October 25, 2011
The Iowa Scottish Rite Masonic Foundation in eastern Iowa has made grant funding made available over the past few years which has resulted in speech-language services being provided, at no cost, not only to children and adults at the St. Ambrose University Rite Care Clinic on the campus of St. Ambrose University in Davenport IA, but also to children attending preschool and daycare programs through community organizations in the area.
Three stories illustrate positive changes in children’s lives as a result of Iowa’s Scottish Rite grant funding. At age 2, Zac was almost impossible to understand, and being a bright child with a lot to say, he was frustrated. Speech therapy was provided at his day care site by St. Ambrose graduate students and over the course of a year and a half, Zac made amazing progress and his speech is now understandable to everyone.
Keeshana, age 4, was difficult to understand and struggled in learning early literacy skills. After 2 semesters of work with graduate students and idea sharing by the Clinical Instructor with the teacher, Keeshana has fewer problematic sound errors, is more understandable, and is much more engaged in early literacy lessons. For Keeshana, implementation of the See the Sound/Visual Phonics strategy provided an acceptable way to move and actively use her body while learning, and opened the door to the magic of letter names and sounds.
Ginny, age 10, came to the RiteCare Clinic after several years of speech therapy in her local school for a distorted R sound. Her progress had been minimal through the years and most of her R sounds remained distorted. As a result of innovative therapy techniques for skill training, awareness building, and behavior change, Ginny was released after only 4 months of treatment.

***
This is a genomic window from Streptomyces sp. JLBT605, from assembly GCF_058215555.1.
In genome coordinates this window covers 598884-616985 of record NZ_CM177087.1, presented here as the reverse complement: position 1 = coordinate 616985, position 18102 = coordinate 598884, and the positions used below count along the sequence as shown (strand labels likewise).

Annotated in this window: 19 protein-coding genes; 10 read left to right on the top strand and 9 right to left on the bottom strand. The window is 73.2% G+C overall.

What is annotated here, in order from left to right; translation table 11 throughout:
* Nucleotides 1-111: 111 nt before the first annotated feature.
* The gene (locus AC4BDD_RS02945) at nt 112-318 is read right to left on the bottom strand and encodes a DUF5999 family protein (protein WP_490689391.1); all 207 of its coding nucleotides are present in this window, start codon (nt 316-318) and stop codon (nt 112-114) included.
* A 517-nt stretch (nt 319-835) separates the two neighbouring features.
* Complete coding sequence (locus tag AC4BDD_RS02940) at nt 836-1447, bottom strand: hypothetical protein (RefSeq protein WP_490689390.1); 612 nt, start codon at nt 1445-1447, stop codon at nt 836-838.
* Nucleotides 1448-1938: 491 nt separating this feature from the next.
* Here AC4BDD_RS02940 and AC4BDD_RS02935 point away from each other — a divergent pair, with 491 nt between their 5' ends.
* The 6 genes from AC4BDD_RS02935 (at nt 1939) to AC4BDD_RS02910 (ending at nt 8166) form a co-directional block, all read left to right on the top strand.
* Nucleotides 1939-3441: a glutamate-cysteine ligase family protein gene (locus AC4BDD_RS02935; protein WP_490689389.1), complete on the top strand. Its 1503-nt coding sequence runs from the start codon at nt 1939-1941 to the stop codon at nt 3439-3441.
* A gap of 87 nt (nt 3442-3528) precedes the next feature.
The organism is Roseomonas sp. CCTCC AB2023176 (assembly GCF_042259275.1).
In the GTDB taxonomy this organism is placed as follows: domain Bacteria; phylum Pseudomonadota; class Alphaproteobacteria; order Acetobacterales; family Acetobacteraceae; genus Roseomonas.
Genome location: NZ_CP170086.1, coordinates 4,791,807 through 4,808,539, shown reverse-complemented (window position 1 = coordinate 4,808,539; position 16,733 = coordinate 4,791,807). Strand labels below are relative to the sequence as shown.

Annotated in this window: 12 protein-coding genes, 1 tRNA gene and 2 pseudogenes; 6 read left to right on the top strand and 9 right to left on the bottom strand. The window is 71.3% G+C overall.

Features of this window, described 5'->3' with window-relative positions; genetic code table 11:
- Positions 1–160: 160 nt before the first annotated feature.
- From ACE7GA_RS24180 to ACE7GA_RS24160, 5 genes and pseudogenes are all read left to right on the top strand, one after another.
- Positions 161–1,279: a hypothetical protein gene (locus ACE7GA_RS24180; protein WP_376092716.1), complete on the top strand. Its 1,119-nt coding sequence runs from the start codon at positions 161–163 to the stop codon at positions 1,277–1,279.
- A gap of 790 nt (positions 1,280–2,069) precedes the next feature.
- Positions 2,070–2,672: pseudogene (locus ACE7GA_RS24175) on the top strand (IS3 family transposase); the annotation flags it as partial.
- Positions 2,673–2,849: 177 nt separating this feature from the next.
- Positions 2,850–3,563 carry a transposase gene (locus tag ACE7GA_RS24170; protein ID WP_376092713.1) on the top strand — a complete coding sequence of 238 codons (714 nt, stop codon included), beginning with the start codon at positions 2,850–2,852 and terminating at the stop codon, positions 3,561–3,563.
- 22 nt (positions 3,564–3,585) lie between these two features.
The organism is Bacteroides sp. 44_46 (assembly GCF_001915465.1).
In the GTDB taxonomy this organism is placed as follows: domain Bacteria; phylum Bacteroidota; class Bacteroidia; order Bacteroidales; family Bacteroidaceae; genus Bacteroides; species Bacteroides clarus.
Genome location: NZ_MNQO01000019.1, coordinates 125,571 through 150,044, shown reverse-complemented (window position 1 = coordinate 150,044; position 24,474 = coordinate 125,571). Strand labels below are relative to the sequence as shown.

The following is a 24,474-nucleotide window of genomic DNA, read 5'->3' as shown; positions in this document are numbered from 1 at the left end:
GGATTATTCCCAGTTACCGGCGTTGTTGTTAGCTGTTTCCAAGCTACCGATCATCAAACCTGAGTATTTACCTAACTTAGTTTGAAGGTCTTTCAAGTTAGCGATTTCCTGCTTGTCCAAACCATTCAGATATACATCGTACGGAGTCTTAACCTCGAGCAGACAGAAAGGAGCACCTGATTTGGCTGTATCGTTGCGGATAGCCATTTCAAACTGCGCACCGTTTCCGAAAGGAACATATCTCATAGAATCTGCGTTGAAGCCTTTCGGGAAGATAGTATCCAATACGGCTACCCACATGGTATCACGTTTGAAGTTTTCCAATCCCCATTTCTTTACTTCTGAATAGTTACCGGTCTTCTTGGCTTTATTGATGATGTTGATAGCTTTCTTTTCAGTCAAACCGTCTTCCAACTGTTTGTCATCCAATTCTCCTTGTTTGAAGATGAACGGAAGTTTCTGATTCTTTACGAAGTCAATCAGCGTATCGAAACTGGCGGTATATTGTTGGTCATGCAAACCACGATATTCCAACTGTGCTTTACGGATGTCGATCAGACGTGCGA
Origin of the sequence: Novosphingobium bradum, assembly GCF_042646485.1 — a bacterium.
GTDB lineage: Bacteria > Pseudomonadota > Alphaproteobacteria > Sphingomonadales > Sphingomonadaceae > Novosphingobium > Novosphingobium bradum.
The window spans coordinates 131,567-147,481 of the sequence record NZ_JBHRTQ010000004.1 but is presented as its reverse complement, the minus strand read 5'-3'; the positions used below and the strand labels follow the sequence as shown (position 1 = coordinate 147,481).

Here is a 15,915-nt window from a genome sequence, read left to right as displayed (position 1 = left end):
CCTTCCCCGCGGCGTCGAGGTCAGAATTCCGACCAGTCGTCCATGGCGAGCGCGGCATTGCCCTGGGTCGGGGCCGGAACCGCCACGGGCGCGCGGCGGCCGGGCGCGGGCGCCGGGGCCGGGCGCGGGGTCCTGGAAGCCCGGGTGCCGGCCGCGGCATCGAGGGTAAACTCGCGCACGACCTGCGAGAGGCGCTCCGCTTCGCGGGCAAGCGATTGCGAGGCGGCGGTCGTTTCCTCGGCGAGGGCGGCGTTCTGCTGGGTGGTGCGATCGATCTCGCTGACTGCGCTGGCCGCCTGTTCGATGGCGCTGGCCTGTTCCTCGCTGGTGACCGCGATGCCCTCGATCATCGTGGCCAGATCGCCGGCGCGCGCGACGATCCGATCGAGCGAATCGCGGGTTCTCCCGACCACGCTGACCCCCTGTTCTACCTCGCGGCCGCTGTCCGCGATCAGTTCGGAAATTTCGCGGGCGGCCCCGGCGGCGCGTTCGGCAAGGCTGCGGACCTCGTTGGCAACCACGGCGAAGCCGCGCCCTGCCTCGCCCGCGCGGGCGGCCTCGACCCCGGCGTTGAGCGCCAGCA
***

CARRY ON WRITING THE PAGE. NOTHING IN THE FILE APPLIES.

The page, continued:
The partnering of St. Ambrose University Master of Speech-Language Pathology Program with Friendly House preschool programs and an affiliated daycare center in Davenport, IA has been beneficial to the preschool programs, while at the same time, providing invaluable experiences for graduate students in speech-language therapy and early literacy skill development. The Friendly House Program Assistant Director shared these comments: “We are extremely grateful for the expertise the St. Ambrose students bring to our programs. Since 2009, they have provided prevention, enrichment, assessment and treatment to children enrolled at our two sites. This adds quality to our programs that we could not afford if we had to purchase these services, as well as offering a real life, real kid experience which is extremely valuable for the (St. Ambrose) students.”
Submitted by Russ Risley